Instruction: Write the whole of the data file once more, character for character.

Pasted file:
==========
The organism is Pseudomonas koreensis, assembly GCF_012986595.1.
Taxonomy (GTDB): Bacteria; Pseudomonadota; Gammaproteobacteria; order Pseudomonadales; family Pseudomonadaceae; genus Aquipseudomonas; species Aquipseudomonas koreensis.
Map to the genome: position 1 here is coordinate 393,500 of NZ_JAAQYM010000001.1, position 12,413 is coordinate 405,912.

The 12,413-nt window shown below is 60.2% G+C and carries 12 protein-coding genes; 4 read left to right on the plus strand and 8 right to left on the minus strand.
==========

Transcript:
The organism is Pseudomonas koreensis, assembly GCF_012986595.1.
Taxonomy (GTDB): Bacteria; Pseudomonadota; Gammaproteobacteria; order Pseudomonadales; family Pseudomonadaceae; genus Aquipseudomonas; species Aquipseudomonas koreensis.
Map to the genome: position 1 here is coordinate 393,500 of NZ_JAAQYM010000001.1, position 12,413 is coordinate 405,912.

The 12,413-nt window shown below is 60.2% G+C and carries 12 protein-coding genes; 4 read left to right on the plus strand and 8 right to left on the minus strand.